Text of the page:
If the idea of getting an itchy, red rash doesn't sound appealing, it would seem that the best-case scenario would be to avoid getting a rash at all. However, that's not as easy as it sounds. Even if you have good personal hygiene, which certainly helps to keep your skin healthy, there are still ways that rash-causing agents can latch onto your skin.
Some known causes of rashes are:
- Bacteria: A rash may be a sign that some bacteria have moved in, either right on your skin or somewhere in your body. Some diseases that are caused by bacteria cause rashes on your skin, like scarlet fever [source: Kids' Health]. Likewise, bacteria growing on the skin can also cause some skin infections, like intertrigo [source: American Academy of Family Physicians].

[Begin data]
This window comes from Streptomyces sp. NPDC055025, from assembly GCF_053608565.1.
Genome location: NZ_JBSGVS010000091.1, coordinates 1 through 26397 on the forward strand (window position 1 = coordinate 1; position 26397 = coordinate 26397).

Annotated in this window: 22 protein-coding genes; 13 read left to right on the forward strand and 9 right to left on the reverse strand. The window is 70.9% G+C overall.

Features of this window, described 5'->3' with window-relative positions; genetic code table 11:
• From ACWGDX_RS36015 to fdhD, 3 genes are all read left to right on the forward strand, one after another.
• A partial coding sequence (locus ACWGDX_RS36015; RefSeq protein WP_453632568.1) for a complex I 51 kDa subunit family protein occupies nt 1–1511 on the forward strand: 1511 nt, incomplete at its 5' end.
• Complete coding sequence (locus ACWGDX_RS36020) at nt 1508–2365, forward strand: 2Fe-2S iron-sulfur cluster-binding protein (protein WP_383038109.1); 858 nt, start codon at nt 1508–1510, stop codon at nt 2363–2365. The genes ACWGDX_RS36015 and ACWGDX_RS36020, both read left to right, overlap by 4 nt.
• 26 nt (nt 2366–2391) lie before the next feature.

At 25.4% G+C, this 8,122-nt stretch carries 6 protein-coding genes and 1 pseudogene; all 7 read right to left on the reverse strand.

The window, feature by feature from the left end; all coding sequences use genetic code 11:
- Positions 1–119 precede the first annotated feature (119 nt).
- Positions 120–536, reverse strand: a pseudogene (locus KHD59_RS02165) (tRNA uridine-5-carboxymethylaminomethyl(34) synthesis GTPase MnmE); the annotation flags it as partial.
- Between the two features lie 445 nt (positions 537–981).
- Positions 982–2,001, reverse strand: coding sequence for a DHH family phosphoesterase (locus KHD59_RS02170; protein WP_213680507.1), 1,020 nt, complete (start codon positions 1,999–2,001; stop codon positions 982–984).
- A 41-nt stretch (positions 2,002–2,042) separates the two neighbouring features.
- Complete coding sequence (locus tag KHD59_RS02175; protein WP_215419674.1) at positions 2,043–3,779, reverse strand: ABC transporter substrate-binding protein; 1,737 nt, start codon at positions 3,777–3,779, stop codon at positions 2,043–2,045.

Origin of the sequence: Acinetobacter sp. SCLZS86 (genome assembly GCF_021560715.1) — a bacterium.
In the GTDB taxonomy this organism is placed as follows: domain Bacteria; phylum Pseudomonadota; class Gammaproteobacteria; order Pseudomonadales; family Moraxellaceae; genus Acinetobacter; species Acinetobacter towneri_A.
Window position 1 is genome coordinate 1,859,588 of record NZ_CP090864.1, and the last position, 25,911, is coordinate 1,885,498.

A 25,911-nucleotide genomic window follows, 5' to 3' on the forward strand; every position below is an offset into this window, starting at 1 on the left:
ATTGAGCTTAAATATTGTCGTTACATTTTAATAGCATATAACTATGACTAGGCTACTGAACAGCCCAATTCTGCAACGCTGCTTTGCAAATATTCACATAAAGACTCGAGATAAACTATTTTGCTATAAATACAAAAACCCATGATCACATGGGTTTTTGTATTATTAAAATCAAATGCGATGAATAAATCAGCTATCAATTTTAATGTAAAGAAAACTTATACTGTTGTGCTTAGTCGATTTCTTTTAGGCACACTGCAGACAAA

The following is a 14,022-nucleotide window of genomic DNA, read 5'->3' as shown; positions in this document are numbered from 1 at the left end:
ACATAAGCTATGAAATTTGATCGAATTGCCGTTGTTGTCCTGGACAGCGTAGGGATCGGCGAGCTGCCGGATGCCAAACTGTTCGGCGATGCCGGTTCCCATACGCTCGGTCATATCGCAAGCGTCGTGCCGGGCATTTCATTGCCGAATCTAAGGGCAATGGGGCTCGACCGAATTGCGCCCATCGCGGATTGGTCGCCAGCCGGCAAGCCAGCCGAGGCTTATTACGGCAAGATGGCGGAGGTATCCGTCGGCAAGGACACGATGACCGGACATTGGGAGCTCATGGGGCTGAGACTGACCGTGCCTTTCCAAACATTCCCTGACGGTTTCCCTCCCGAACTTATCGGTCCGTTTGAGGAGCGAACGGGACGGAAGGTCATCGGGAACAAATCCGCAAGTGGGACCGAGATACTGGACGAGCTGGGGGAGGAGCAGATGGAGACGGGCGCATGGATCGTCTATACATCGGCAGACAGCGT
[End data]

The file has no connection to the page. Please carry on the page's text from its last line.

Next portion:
- Fungus: Typically, fungi love moist, warm areas, so those hot, sweaty places on your skin look like prime real estate to a fungus. Fungal infections can be the guilty party if you're suffering from intertrigo (although bacteria can be a culprit, too) [source: Mayo Clinic]. One of the most common fungal skin infections is ringworm, which is also known as "jock itch" if you get it in the groin area and "athlete's foot" if you get it on your feet [source: Medline].
- Virus: Chicken pox, measles and roseola are all examples of rashes caused by a virus [source: New Zealand Dermatological Society]. In adults, shingles is caused by the varicella-zoster virus, leftover from when you had chicken pox as a kid [source: National Institute on Aging].
With so many causes out there, it seems like everyone should be covered with rashes. Fortunately, that's not the case, but in the event that you do contract a rash, read on to find out some of the treatments available.